Despite many people perceiving themselves to have dry skin, it’s not actually as common a skin type as you may believe. In order to understand the best way in treating dry skin, let’s first take a look at what dry skin means and what can cause it.
When you think of ‘Dry Skin’ you may refer to a skin that feels tight, uncomfortable and flaking in appearance. However, these are symptoms of dry skin. True dry skin as an actual skin type refers to a ‘Lipid Dry Skin’.
Our skin produces two forms of lipids or fats. Most commonly known is sebum, which is produced by the sebaceous glands attached to follicles in the skin. The sebaceous glands in naturally dry skin (alipidic skin) are unable to produce enough (or any) sebum / oil to naturally moisturise the surface of the skin. This also forms an integral part of the skin chemical barrier function. Maintaining it’s pH and protecting the skin from micro-organisms.
Less commonly known are the epidermal lipids, produced by the Lamellar Bodies which reside with in the Stratum Granulosum (mid-epidermis). The epidermal lipids fill in the extra cellular spaces, forming a cement between epidermal skin cells known as keratinocytes. Similar to a bricks (cells) and mortar (epidermal lipids) like structure, forming the resilient physical barrier function.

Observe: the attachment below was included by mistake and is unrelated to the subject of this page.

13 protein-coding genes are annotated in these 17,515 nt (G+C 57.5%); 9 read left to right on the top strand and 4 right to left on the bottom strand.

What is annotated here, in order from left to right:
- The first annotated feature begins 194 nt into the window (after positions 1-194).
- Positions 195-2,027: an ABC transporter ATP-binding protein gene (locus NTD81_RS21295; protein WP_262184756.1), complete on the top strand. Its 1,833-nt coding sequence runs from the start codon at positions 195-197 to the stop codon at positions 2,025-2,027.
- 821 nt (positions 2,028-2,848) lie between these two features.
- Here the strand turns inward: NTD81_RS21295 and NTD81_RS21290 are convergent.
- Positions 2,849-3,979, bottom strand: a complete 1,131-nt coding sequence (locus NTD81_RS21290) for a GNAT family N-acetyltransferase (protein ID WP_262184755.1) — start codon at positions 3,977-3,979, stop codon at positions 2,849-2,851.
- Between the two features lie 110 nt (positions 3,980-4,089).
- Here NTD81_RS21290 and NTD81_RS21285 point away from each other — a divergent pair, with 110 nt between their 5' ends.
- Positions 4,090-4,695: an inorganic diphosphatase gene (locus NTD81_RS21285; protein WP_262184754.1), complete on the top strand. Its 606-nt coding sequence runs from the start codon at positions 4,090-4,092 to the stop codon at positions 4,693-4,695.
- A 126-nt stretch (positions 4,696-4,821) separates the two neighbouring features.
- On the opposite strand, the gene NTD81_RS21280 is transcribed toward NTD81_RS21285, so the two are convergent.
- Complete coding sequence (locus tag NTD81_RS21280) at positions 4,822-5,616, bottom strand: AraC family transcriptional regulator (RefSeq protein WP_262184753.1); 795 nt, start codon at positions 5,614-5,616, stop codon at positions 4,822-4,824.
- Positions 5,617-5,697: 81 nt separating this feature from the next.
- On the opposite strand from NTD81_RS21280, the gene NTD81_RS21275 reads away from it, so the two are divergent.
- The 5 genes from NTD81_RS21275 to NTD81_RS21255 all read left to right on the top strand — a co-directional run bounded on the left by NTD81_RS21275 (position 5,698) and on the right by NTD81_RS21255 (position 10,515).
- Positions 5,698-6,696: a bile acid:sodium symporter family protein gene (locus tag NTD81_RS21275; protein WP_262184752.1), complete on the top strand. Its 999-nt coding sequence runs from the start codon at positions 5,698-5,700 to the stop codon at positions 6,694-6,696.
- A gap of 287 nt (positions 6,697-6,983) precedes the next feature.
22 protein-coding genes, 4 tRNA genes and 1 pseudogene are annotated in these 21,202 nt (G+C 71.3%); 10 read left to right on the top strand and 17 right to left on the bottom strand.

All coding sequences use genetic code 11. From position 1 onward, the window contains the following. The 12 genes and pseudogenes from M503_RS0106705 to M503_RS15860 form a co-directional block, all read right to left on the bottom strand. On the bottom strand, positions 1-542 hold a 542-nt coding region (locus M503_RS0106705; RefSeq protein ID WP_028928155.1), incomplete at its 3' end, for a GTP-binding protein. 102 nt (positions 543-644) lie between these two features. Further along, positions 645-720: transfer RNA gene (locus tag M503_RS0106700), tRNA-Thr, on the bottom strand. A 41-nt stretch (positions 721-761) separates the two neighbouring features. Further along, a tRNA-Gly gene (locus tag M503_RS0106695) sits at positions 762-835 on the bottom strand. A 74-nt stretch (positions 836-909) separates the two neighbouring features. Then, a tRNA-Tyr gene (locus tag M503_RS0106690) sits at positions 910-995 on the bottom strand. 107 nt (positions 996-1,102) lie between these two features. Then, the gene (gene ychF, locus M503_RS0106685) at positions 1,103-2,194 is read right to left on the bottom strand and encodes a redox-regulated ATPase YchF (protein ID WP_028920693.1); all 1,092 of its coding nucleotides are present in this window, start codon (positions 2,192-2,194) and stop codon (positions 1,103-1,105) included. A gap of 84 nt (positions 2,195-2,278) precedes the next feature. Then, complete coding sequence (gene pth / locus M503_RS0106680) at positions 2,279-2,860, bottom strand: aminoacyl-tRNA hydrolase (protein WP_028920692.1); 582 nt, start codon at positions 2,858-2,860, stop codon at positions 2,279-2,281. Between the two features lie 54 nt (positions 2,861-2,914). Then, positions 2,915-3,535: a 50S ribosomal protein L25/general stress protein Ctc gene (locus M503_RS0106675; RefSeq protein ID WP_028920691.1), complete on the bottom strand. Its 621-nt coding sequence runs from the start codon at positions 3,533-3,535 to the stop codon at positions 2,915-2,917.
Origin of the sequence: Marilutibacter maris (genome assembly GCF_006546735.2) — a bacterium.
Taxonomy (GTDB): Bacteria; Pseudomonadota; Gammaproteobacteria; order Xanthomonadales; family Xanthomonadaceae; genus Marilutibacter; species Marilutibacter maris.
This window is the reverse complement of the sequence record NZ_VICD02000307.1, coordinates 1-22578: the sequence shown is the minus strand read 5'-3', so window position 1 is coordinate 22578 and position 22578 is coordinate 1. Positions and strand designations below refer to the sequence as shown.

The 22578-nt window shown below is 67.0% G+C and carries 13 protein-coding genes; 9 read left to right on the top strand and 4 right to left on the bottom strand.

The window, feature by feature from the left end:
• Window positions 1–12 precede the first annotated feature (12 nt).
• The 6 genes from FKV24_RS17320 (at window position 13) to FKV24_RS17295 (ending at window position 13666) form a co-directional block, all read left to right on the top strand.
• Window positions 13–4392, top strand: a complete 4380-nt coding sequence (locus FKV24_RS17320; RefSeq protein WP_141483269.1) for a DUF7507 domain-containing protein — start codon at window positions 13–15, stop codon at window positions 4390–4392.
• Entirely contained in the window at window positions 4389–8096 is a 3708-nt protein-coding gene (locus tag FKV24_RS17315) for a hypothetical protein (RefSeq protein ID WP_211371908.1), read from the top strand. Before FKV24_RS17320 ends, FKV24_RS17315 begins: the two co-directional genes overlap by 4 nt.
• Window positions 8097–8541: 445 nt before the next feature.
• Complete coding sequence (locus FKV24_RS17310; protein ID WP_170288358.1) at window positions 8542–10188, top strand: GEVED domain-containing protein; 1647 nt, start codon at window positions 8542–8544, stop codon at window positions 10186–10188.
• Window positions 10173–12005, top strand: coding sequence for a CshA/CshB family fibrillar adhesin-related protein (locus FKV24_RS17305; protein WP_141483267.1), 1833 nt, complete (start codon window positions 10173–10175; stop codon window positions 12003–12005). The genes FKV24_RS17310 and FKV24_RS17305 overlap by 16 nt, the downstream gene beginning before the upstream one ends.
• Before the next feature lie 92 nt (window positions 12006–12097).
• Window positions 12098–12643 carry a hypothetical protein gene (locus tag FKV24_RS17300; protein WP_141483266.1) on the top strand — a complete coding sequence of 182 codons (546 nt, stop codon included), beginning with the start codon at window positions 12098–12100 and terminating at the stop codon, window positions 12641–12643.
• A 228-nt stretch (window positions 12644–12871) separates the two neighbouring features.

There are 3 main causes of dry skin;
Some medications can also cause the skin to become dry, so it’s best to check with your GP in this instance.
Before you start treating dry skin, it’s first important to assess whether you actually have dry skin. Many people complain of having dry skin (lacking in lipids) when they actually have a dehydrated skin (lacking in water).
A diagnostic skin analysis can help to identify if you have a try lipid dry skin or a dehydrated skin. The in-depth skin analysis, using a diagnostic skin scanner device we’re able to identify if there are lipids present in the skin. Often the case is that the skin is producing lipids, however the natural barrier function of the skin has been compromised. This leads to an increase of Trans Epidermal Water Loss (TEWL) and leaves the skin feeling dry, tight and uncomfortable.
The good news is that dehydrated skin is a condition that can be easily corrected. Through the use of corrective home care and treatments that restore the epidermal barrier function. Using Retinoids and Chiral AHA’s like L-Lactic Acid help to boost ceramide production that are vital for a skin barrier defences. Also ensuring the cleanser you are using is the correct pH and doesn’t contain ingredients such as SLS that corrode the physical barrier.
For true lipid dry skins, using emollient rich products that supplement the skin with lipids topically. Alongside gentle antioxidant resurfacing treatments and facial infusions.
Andy is based in Birmingham. If you are interested in treating dry skin book an appointment now.